Day Seven – Stanza 7
The final stanza of the poem in which the speaker is "dreaming / under the stuttering clock". Note the use of the definitive article "the", signifying this isn't any "stuttering clock", and therefore, could symbolise the speaker approaching her death. The repetition of the word "under" three times could connote the lowering of a coffin, lower and further - "under[neath]" the ground, as "Time's winged chariot [is] hurrying near" (Andrew Marvell's "To His Coy Mistress") – purporting how time will always catch up to you, no matter if you dream and live your life with complete devotion to God. Just as the alliteration in the second stanza of the poem of the "m-" sound, the conclusive and ultimate sound is a deep "d-" sound, as the now cold (not "soft and warm") body of the speaker is being lowered into the ground.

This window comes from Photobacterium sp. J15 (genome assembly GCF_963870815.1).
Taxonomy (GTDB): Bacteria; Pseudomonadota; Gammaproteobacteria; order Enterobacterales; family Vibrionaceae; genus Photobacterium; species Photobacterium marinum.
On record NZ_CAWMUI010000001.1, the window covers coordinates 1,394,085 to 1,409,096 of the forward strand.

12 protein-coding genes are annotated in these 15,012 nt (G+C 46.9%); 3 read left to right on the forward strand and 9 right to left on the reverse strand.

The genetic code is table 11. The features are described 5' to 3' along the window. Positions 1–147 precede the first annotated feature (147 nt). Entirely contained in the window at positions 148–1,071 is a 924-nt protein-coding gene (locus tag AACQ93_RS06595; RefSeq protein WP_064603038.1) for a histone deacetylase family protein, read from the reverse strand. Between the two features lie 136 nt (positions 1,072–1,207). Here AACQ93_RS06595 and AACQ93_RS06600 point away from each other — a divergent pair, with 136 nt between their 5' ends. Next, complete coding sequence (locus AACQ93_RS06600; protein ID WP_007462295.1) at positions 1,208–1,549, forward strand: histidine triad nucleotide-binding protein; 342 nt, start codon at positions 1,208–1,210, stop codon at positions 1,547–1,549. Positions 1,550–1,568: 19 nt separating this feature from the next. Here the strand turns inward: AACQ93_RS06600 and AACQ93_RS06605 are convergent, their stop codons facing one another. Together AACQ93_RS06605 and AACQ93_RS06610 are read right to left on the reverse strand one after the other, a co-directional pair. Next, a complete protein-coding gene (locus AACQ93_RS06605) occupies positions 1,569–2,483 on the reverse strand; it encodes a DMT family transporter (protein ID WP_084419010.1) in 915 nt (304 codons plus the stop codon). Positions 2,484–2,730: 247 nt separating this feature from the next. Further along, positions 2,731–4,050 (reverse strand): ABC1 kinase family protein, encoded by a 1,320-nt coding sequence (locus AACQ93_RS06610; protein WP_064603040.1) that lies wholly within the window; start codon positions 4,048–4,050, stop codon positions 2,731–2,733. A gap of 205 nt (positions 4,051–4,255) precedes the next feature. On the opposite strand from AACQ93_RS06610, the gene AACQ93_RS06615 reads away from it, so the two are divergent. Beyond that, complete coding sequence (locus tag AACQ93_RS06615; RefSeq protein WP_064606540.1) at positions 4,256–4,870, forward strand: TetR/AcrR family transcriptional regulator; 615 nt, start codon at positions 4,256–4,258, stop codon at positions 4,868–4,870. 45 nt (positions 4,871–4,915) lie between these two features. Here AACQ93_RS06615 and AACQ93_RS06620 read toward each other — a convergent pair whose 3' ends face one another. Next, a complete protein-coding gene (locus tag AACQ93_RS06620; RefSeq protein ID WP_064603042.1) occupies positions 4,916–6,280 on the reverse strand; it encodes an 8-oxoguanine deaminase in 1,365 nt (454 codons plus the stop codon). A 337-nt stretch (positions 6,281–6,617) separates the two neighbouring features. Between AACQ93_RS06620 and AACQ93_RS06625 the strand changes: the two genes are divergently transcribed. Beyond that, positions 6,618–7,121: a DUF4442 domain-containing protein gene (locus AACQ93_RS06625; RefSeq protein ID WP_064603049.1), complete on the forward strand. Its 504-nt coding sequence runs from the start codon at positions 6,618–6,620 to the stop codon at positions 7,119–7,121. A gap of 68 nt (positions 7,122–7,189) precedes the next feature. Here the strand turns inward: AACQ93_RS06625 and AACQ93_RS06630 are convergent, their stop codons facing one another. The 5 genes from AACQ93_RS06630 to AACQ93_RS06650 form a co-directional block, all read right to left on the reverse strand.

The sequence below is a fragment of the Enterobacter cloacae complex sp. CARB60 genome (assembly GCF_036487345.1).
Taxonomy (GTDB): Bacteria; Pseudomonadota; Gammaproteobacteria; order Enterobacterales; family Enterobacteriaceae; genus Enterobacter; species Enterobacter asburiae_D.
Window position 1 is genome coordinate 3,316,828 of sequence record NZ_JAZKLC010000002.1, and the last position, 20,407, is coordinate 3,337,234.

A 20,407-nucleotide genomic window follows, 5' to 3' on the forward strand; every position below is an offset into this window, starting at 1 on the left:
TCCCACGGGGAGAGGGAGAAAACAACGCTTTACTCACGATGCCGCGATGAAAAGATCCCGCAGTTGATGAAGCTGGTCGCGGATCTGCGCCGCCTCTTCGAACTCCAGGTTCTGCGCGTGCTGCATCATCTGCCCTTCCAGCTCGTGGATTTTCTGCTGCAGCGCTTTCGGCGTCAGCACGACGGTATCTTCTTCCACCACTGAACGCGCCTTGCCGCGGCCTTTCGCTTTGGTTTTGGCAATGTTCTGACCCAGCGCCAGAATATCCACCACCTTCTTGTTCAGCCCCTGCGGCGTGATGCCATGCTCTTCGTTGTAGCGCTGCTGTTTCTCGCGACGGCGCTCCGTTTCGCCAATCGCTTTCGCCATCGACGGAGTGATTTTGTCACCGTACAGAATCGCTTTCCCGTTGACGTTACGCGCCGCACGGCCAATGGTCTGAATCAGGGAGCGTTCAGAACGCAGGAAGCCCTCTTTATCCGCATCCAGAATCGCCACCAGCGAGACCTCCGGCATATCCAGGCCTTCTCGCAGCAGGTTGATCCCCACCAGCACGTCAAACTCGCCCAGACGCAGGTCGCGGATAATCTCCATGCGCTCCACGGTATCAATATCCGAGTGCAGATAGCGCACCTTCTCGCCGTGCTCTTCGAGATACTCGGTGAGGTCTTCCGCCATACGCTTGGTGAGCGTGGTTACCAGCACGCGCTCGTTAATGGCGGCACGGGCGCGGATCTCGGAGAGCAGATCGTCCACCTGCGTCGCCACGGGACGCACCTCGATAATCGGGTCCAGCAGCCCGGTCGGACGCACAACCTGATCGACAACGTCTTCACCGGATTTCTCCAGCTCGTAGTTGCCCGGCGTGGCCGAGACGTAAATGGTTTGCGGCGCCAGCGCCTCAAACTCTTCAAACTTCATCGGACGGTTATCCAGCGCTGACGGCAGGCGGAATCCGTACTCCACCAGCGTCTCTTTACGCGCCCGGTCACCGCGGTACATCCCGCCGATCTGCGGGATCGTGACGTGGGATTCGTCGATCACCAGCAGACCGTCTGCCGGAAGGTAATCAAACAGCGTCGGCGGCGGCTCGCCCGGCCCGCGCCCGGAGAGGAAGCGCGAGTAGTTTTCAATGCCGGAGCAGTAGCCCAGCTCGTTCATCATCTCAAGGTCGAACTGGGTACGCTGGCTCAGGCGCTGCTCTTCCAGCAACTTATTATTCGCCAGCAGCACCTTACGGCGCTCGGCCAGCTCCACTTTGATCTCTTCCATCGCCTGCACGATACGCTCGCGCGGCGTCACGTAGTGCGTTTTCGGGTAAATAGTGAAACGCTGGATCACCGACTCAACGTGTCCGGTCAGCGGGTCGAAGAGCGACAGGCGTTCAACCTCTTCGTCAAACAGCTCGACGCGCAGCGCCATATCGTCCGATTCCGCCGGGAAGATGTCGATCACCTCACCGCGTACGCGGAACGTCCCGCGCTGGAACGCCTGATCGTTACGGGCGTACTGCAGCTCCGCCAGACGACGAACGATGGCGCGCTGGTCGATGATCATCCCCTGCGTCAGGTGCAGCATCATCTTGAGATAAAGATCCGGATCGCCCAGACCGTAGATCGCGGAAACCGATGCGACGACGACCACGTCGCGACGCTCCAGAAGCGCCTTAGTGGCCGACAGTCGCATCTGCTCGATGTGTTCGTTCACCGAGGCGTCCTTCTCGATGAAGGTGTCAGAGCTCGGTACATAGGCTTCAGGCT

Now the speaker can dream forever, surrounded by the "glamourous dark" and be interrupted by no other human being. Her soul has transcended from her body, and can keep on writing "with the ink of space".
In conclusion, Duffy's poem "A Dreaming Week" embodies her "word-lust" for words, her motherly love and her ability to cherish life to its very last moment. However, not even the emotion of love cannot escape the essence of "living life to its fullest" – as each individual's life is finite, and as each individual chases her or his dream, they must strive for what they seek most in life.
What do you think is the essence of life, and what do you think is the true message of this benign and benevolent poem?
© 2016 Oliwier Brzezinski